10 Foods That Keep Your Brain Young 

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Young Brain

You’ve likely heard of the anti-ageing benefits of various foods, supplements and toiletries that are designed to keep your appearance youthful, but have you ever considered how the concept of anti-aging could be applied to your brain?

Choosing the right foods to feed your brain may seem like a time consuming lifestyle change, however it’s actually rather easy to incorporate brain-healthy snacks into your regular diet.

There are a variety of foods known for their brain-boosting properties that can help to slow down the aging process and ensure your brain stays active and healthy well into old age.

Colorful Fruits and Vegetables

A brightly colored selection of fruits and vegetables will provide your body with plenty of antioxidants to help prevent neurological damage.

Vegetables in particular can help prevent inflammation and improve circulation, ensuring your brain experiences a healthy blood flow.

Carrots

Carrots contain high levels of luteolin, which is a flavonoid that reduces inflammation that has been linked to a decline in cognitive performance.

In 2010, the Journal of Nutrition published a study conducted on mice in order to discover the effects of luteolin on the brain. It was found that the mice showed an improvement in spatial memory after luteolin had been added to their diet.

Other healthy foods known to improve memory include celery, bell peppers, rosemary and thyme, which are also rich in luteolin.

Beets

Beets contain naturally occurring nitrates, which can be beneficial to the brain – unlike the artificial nitrates in processed food. A study in the Nitric Oxide journal in 2011 showed that adults who consumed a diet rich in nitrates experienced an increased blood flow towards the brain’s frontal lobe. A poor blood flow to the frontal lobe is usually associated with dementia or cognitive decline.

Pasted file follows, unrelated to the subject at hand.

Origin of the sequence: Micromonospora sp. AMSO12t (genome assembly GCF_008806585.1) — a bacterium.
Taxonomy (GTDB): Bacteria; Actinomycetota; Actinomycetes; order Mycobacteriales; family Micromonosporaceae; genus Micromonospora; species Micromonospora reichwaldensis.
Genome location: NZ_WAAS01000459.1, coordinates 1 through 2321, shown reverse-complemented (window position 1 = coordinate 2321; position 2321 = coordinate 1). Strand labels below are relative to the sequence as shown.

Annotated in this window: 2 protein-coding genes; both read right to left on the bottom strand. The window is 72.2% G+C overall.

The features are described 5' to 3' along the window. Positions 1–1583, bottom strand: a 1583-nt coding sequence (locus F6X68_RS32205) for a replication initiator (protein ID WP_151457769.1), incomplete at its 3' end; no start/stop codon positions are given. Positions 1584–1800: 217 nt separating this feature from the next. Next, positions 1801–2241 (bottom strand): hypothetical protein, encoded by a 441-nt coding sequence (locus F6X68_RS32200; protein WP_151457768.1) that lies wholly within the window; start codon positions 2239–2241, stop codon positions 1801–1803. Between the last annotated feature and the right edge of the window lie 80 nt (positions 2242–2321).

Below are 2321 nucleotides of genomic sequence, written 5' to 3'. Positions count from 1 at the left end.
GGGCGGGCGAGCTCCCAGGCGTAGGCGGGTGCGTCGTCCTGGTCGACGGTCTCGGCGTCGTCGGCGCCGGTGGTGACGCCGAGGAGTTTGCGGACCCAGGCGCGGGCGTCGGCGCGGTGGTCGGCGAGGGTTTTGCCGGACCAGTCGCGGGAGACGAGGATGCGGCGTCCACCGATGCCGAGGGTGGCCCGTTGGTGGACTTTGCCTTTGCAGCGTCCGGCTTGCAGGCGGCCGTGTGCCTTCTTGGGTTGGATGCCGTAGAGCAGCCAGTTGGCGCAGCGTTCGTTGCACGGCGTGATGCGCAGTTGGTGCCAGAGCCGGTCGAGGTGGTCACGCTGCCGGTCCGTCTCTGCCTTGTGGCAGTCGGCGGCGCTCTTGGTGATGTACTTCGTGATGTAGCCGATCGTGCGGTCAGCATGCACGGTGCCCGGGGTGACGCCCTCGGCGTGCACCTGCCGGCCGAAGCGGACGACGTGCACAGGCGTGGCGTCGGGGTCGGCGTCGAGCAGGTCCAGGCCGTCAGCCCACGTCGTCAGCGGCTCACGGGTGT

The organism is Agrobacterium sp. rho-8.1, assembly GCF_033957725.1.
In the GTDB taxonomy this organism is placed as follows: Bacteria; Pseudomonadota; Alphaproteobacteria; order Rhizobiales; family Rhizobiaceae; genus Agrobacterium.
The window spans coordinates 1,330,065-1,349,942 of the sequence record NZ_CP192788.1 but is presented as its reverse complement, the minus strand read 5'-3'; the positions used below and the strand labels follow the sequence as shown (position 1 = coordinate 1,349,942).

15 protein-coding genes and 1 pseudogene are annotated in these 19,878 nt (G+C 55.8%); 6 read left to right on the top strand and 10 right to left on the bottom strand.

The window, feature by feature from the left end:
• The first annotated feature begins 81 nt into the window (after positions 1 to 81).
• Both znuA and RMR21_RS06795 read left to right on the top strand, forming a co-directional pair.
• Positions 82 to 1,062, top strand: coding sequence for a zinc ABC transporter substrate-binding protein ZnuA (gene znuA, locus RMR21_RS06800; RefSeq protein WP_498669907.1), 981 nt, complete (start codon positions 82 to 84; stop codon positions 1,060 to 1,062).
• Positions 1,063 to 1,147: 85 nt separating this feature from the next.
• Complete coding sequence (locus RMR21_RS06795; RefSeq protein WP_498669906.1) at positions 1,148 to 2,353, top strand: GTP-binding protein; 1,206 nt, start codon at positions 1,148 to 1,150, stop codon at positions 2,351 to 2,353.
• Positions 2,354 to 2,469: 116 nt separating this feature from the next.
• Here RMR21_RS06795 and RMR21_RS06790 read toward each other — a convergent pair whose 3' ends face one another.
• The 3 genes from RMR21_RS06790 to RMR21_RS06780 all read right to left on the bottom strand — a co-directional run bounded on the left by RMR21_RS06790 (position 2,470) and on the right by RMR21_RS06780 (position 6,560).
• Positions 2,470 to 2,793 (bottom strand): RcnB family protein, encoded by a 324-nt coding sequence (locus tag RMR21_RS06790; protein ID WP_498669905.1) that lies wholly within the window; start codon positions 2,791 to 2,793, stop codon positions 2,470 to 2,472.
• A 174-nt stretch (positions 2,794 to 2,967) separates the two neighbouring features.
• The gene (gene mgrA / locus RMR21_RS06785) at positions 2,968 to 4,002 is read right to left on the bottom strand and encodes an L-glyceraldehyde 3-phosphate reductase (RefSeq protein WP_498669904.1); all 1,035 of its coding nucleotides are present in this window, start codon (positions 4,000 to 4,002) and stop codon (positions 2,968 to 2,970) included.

It has been suggested that the nitric oxide compound can help to keep blood vessels supple as well as increasing blood flow. Cabbages and radishes are also rich in natural nitrates, providing another beneficial option for those looking to feed their brain.

Asparagus

Asparagus is a healthy source of folate, which works in combination with the vitamin B12, which is found in fish, meat and poultry, in order to prevent impairment of the brain’s cognitive ability. A study by researchers at Tufts University, adults with higher levels of folate and vitamin B12 showed better performance results during tests of speed and mental flexibility. It is recommended that those over fifty years old ensure they are getting enough vitamin B12 in their diet, as the ability to absorb it declines with age. Another good source of folate is a serving of leafy greens, which have a variety of antioxidant properties of their own.




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